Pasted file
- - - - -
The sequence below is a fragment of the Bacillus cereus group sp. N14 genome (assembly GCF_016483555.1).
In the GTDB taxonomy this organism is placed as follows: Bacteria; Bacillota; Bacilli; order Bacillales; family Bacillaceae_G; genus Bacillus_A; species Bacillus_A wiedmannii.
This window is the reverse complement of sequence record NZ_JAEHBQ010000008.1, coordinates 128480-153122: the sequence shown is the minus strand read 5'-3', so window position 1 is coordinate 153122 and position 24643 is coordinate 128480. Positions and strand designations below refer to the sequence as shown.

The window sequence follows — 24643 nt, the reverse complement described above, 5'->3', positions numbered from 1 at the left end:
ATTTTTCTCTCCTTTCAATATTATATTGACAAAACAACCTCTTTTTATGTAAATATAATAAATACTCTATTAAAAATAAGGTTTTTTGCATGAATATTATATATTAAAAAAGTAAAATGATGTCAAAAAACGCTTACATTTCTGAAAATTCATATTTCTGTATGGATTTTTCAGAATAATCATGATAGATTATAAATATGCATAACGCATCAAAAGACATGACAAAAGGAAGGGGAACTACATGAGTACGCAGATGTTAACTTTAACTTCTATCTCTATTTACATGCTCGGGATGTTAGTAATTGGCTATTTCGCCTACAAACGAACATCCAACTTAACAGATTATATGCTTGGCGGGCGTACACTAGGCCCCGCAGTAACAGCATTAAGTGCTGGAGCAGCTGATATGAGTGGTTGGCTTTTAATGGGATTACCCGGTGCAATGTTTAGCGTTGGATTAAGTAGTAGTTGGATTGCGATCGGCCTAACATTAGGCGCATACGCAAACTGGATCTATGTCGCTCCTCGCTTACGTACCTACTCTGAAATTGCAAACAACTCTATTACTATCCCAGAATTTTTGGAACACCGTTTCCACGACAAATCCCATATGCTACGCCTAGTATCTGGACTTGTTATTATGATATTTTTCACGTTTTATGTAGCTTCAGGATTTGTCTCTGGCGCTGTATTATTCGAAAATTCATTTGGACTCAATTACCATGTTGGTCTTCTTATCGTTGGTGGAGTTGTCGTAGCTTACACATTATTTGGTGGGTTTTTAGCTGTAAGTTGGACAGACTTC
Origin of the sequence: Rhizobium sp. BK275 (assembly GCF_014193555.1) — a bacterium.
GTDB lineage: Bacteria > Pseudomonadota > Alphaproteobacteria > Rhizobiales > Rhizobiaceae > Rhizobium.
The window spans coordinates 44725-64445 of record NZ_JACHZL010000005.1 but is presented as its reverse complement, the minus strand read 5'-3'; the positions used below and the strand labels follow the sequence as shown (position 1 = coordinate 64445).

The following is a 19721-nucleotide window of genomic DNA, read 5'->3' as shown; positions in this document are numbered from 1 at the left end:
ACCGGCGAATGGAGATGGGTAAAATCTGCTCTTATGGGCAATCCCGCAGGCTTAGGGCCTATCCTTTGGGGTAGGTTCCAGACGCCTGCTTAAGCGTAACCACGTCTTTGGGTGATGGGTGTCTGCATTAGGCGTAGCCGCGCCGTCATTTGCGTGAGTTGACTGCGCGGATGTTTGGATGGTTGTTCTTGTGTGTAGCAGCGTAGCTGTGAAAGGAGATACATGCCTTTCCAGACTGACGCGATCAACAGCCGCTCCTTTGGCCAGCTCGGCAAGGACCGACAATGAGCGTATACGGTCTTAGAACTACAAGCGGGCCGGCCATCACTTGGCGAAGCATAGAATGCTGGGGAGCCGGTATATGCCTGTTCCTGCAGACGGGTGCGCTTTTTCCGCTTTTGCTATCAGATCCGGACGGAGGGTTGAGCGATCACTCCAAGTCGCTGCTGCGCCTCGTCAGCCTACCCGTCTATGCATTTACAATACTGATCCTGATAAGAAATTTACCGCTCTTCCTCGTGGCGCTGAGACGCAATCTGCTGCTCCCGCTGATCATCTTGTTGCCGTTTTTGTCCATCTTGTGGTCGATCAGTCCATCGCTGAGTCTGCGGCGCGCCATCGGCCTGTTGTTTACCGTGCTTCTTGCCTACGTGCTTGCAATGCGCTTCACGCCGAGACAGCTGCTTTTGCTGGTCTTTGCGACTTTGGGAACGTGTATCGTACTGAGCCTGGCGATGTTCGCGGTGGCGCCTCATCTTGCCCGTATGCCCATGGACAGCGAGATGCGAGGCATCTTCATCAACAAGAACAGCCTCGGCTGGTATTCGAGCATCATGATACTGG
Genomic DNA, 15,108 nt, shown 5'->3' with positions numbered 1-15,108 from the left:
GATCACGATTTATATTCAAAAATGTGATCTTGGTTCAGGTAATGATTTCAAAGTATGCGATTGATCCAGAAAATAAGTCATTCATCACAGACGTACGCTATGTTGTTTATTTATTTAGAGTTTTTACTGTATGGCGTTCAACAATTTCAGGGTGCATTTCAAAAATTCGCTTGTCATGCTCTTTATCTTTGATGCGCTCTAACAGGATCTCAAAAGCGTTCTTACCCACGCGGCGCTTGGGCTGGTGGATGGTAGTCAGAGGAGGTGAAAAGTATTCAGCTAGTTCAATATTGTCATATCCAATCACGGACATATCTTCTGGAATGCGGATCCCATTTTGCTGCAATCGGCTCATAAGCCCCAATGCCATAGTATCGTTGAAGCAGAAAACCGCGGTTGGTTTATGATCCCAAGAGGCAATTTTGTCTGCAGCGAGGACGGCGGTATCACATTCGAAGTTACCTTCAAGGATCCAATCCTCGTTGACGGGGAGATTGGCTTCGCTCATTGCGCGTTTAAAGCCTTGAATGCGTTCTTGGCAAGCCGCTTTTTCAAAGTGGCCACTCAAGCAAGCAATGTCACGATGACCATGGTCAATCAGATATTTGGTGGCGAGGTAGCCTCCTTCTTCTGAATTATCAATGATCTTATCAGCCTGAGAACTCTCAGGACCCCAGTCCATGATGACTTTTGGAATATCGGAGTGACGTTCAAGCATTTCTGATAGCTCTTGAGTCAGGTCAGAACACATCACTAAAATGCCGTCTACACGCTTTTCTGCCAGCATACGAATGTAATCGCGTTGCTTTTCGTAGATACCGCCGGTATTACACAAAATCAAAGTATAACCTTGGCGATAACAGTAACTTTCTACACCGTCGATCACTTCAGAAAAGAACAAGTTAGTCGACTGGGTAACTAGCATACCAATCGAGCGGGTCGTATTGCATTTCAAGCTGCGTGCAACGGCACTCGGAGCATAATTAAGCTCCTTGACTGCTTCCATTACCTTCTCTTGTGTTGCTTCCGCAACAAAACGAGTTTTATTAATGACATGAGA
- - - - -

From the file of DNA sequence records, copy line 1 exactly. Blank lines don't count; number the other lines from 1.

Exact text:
The sequence below is a fragment of the Bacillus cereus group sp. N14 genome (assembly GCF_016483555.1).